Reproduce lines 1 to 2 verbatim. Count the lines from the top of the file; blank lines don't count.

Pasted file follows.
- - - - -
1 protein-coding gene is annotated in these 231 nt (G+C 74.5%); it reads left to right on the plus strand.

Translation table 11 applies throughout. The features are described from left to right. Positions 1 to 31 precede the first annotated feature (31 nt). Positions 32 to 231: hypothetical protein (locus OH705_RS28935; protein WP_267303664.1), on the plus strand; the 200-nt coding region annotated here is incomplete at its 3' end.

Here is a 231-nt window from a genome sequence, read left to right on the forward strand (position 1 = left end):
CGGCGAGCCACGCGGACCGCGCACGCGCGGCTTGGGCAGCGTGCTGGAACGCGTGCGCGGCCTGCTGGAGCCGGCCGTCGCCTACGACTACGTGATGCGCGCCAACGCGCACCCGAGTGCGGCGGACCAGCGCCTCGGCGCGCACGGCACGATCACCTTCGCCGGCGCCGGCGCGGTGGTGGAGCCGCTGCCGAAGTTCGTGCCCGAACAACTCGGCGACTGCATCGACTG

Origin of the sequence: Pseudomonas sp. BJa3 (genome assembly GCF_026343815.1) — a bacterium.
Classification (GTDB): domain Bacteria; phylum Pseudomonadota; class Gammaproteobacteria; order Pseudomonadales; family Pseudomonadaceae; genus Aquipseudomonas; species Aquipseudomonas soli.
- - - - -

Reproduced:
1 protein-coding gene is annotated in these 231 nt (G+C 74.5%); it reads left to right on the plus strand.

Translation table 11 applies throughout. The features are described from left to right. Positions 1 to 31 precede the first annotated feature (31 nt). Positions 32 to 231: hypothetical protein (locus OH705_RS28935; protein WP_267303664.1), on the plus strand; the 200-nt coding region annotated here is incomplete at its 3' end.